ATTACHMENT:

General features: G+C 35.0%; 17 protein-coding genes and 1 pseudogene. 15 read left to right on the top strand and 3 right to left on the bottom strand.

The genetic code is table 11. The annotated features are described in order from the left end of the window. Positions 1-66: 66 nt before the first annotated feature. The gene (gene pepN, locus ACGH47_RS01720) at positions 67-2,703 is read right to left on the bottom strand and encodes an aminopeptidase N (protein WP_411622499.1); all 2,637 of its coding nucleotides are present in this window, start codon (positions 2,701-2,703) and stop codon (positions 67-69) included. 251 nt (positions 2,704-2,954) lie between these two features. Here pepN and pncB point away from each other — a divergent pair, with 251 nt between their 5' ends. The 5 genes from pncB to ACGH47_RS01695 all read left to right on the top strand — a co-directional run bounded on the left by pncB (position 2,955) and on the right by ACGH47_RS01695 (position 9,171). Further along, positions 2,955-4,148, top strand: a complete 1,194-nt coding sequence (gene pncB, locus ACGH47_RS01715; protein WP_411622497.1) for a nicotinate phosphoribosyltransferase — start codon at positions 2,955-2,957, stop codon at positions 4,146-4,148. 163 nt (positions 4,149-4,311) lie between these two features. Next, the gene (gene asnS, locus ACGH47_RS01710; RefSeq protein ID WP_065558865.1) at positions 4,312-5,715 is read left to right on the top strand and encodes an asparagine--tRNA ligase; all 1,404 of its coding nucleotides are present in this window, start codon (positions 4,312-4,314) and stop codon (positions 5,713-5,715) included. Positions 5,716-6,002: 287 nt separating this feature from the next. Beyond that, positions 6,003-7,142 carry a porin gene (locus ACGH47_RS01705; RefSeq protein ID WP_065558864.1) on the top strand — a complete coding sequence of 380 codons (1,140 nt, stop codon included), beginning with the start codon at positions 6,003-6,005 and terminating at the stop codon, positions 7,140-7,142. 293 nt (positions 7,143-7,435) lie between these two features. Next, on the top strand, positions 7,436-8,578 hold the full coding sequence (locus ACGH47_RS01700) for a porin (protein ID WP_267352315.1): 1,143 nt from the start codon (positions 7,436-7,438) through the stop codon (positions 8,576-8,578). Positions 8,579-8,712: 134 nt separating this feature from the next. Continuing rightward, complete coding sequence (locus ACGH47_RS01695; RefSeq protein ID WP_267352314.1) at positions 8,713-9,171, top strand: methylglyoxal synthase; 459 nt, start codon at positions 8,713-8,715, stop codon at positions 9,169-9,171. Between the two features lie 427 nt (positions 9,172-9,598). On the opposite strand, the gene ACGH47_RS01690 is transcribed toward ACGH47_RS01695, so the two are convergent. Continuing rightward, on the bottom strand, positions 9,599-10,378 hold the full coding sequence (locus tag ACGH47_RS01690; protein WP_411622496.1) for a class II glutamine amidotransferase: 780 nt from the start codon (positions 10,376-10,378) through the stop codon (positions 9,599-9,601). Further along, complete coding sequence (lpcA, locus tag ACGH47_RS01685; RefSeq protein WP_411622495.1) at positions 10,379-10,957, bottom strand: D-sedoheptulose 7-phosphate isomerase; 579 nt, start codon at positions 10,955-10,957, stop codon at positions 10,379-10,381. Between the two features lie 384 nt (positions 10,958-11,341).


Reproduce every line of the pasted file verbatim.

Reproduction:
General features: G+C 35.0%; 17 protein-coding genes and 1 pseudogene. 15 read left to right on the top strand and 3 right to left on the bottom strand.

The genetic code is table 11. The annotated features are described in order from the left end of the window. Positions 1-66: 66 nt before the first annotated feature. The gene (gene pepN, locus ACGH47_RS01720) at positions 67-2,703 is read right to left on the bottom strand and encodes an aminopeptidase N (protein WP_411622499.1); all 2,637 of its coding nucleotides are present in this window, start codon (positions 2,701-2,703) and stop codon (positions 67-69) included. 251 nt (positions 2,704-2,954) lie between these two features. Here pepN and pncB point away from each other — a divergent pair, with 251 nt between their 5' ends. The 5 genes from pncB to ACGH47_RS01695 all read left to right on the top strand — a co-directional run bounded on the left by pncB (position 2,955) and on the right by ACGH47_RS01695 (position 9,171). Further along, positions 2,955-4,148, top strand: a complete 1,194-nt coding sequence (gene pncB, locus ACGH47_RS01715; protein WP_411622497.1) for a nicotinate phosphoribosyltransferase — start codon at positions 2,955-2,957, stop codon at positions 4,146-4,148. 163 nt (positions 4,149-4,311) lie between these two features. Next, the gene (gene asnS, locus ACGH47_RS01710; RefSeq protein ID WP_065558865.1) at positions 4,312-5,715 is read left to right on the top strand and encodes an asparagine--tRNA ligase; all 1,404 of its coding nucleotides are present in this window, start codon (positions 4,312-4,314) and stop codon (positions 5,713-5,715) included. Positions 5,716-6,002: 287 nt separating this feature from the next. Beyond that, positions 6,003-7,142 carry a porin gene (locus ACGH47_RS01705; RefSeq protein ID WP_065558864.1) on the top strand — a complete coding sequence of 380 codons (1,140 nt, stop codon included), beginning with the start codon at positions 6,003-6,005 and terminating at the stop codon, positions 7,140-7,142. 293 nt (positions 7,143-7,435) lie between these two features. Next, on the top strand, positions 7,436-8,578 hold the full coding sequence (locus ACGH47_RS01700) for a porin (protein ID WP_267352315.1): 1,143 nt from the start codon (positions 7,436-7,438) through the stop codon (positions 8,576-8,578). Positions 8,579-8,712: 134 nt separating this feature from the next. Continuing rightward, complete coding sequence (locus ACGH47_RS01695; RefSeq protein ID WP_267352314.1) at positions 8,713-9,171, top strand: methylglyoxal synthase; 459 nt, start codon at positions 8,713-8,715, stop codon at positions 9,169-9,171. Between the two features lie 427 nt (positions 9,172-9,598). On the opposite strand, the gene ACGH47_RS01690 is transcribed toward ACGH47_RS01695, so the two are convergent. Continuing rightward, on the bottom strand, positions 9,599-10,378 hold the full coding sequence (locus tag ACGH47_RS01690; protein WP_411622496.1) for a class II glutamine amidotransferase: 780 nt from the start codon (positions 10,376-10,378) through the stop codon (positions 9,599-9,601). Further along, complete coding sequence (lpcA, locus tag ACGH47_RS01685; RefSeq protein WP_411622495.1) at positions 10,379-10,957, bottom strand: D-sedoheptulose 7-phosphate isomerase; 579 nt, start codon at positions 10,955-10,957, stop codon at positions 10,379-10,381. Between the two features lie 384 nt (positions 10,958-11,341).